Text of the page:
How many inventors did it take to change the lightbulb? Joseph Swan and Thomas Edison’s work was built on contributions from more than 20 other individuals. Their success came after creating an effective filament material, a superior vacuum achieved by a Sprengel pump and high resistance, which made the product economically viable.
The use of tungsten as a filament material was patented by Alexander Friedrich Just and Franjo Hanaman in 1904, and bulbs were filled with inert argon gas rather than a vacuum, which improved luminosity. However, in the early iterations of tungsten lamps, the filaments suffered from severe drooping. The microstructure was such that the bamboo-like grains had little resistance to creep deformation under the high operating temperatures (2,500oC) and, consequently, the filaments reduced in cross-section, which led to local heating and premature filament failure. However, William Coolidge of the General Electric Company developed a method to produce ductile tungsten filaments from powdered tungsten with an overlapping grain structure, which was commercialised in 1911. The doping of tungsten with potassium results in the formation of gaseous potassium bubbles due to potassium’s relatively low boiling point (759oC). These bubbles prevent creep by pinning grain boundaries to provide significantly longer lamp lifetime.
These filaments produce light due to incandescence, whereby electromagnetic radiation is emitted through high resistance to electron conduction. Tungsten’s high temperatures allow incandescent temperatures to increase without melting. Around 10% of this radiation falls in the visible spectrum, therefore the filament produces light. However, the majority falls in the infra-red part of the spectrum, which is given out as heat and severely diminishes the bulb’s efficiency. This energy waste has resulted in the phasing out of incandescent lightbulbs worldwide, to be replaced with energy-efficient LEDs and halogen alternatives. However, heat released by incandescence can be used to our advantage – to toast our bread in the morning, for instance, using heating elements made from high-resistance nichrome wire.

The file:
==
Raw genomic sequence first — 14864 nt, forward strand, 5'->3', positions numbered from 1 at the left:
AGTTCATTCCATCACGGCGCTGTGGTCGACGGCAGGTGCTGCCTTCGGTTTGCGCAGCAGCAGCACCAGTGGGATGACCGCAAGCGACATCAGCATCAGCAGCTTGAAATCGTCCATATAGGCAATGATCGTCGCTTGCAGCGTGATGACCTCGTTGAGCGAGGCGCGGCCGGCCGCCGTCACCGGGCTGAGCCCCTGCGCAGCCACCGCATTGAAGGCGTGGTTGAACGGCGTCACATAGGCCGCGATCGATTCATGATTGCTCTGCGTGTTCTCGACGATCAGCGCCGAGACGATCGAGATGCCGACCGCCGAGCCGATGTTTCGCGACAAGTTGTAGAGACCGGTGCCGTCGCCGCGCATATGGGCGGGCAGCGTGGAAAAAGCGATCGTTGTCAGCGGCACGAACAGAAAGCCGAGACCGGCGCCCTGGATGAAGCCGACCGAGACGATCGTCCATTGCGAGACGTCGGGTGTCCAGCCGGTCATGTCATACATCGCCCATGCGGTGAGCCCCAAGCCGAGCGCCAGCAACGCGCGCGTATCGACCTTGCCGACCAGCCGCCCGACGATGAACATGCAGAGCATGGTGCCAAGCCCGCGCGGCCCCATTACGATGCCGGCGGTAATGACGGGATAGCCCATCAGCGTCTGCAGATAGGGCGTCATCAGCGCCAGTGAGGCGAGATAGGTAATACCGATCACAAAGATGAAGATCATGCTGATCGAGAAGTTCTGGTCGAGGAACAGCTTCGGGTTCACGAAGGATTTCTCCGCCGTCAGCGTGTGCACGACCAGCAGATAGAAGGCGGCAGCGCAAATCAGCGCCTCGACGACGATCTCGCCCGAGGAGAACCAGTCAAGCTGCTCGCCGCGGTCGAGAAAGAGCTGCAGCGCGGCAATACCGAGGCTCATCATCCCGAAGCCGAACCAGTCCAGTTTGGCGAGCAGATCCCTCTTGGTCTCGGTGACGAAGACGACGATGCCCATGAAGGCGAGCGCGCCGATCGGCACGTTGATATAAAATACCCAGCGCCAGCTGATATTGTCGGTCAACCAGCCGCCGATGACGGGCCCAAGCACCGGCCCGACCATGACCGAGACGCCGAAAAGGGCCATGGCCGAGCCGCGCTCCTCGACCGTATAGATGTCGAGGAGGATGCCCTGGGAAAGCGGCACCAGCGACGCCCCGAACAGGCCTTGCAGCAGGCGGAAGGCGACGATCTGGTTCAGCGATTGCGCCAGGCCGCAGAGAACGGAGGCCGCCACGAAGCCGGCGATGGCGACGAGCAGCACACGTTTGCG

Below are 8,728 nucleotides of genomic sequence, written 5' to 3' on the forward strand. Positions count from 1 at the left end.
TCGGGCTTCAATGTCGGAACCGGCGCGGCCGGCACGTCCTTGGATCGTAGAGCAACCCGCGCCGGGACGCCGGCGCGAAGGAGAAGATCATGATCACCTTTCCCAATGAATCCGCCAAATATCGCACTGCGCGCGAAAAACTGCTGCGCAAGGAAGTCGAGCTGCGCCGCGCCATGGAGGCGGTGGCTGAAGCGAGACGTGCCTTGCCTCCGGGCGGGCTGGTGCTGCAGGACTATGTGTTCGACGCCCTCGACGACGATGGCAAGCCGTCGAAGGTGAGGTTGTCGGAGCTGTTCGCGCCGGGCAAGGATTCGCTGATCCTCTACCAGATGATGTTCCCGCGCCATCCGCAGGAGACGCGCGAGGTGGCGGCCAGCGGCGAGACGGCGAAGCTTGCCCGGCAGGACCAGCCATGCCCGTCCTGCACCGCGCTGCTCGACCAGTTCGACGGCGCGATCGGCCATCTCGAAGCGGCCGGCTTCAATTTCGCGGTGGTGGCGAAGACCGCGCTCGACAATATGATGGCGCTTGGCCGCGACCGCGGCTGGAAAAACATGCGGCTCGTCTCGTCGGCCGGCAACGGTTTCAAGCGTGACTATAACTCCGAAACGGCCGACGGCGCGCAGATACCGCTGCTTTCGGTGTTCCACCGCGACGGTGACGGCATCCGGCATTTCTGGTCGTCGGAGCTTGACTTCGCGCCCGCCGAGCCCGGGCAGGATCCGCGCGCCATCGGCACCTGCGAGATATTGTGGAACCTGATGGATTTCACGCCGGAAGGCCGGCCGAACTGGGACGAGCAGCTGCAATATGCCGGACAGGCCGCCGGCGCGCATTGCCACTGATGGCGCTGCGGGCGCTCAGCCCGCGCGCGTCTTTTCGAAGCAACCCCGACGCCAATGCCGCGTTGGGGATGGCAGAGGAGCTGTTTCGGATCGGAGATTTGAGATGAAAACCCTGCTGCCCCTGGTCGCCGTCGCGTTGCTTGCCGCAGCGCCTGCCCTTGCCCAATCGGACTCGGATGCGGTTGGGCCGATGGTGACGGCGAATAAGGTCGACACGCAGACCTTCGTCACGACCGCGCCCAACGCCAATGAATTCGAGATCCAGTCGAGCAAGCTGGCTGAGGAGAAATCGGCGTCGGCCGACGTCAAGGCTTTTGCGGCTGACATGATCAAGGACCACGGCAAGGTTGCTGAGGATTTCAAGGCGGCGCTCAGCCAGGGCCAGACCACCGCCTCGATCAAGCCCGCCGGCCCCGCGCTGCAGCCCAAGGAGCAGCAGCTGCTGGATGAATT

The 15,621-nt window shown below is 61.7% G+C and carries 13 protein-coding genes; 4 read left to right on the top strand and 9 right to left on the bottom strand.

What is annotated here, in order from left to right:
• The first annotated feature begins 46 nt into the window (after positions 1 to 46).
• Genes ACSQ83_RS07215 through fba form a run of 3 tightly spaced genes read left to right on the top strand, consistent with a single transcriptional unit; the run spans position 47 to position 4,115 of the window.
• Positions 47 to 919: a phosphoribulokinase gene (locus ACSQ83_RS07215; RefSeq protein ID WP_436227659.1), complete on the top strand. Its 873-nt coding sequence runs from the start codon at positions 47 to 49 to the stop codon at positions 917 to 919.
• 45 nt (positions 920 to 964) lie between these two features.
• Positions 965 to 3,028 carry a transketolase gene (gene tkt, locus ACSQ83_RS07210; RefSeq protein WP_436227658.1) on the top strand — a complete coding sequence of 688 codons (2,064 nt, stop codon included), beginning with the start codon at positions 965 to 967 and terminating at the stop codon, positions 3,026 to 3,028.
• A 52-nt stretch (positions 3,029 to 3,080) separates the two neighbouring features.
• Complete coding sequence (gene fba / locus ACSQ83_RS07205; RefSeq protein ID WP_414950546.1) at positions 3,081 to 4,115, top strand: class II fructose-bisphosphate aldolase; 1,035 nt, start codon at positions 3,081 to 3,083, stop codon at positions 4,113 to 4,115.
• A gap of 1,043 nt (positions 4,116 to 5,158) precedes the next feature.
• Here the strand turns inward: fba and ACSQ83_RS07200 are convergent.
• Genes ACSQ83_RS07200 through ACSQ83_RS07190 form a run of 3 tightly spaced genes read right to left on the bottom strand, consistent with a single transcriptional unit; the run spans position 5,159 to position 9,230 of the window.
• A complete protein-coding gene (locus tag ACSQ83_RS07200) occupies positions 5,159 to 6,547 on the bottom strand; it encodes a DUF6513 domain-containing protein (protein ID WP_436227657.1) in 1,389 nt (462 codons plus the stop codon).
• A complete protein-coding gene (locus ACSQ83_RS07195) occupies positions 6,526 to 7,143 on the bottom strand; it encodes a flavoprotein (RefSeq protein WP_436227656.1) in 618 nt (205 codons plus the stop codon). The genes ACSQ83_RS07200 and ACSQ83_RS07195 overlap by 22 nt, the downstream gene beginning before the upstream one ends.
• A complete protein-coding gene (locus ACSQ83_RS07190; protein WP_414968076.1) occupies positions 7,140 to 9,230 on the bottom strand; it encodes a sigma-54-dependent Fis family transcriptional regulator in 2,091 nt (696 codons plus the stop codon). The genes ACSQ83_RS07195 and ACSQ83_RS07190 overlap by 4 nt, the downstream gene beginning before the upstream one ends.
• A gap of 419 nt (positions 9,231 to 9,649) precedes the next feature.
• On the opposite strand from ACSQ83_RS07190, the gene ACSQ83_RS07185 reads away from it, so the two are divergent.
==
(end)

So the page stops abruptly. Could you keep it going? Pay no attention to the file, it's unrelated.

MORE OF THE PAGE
Wires are also finding application in the extraordinary realm of nanotechnology. These nanowires are one-dimensional materials, made from metallic (Ni, Pt, Au), semiconducting (Si, InP, GaN) or insulating (SiO2, TiO2) materials. They can be synthesised by top-down approaches such as lithography or electrophoresis – or, more commonly, bottom-up processes, by combining ad-atoms using electrochemical deposition or vapour deposition.
At such minute scales, quantum mechanical effects take hold. Electrons are laterally quantum confined, so their energy levels become quantised, making them behave differently from those occupying the continuum of energy levels in bulk materials. One consequence of this is that there is a restraint on the number of electrons that can travel through the wire and so the wire exhibits discrete conductance.
Nanowires can be incorporated into quantum devices, which exploit these electronic properties. Semiconducting nanowires in particular doping configurations, can form logic gates used in quantum computing. Sensors made from superconducting niobium nitride nanowires are able to detect single photons of visible and infra-red light, and silicon-based nanowires can sense proteins and chemicals due to a change in charge density upon contact, causing a surface difference and a measurable change in conduction.
Wire technology continues to brighten our lives, with influences including electronics, music, computing, engineering and energy distribution. Although consumers are increasingly demanding wireless technologies, the applications of wire are so widespread that its longevity and utility is unquestionably guaranteed for good.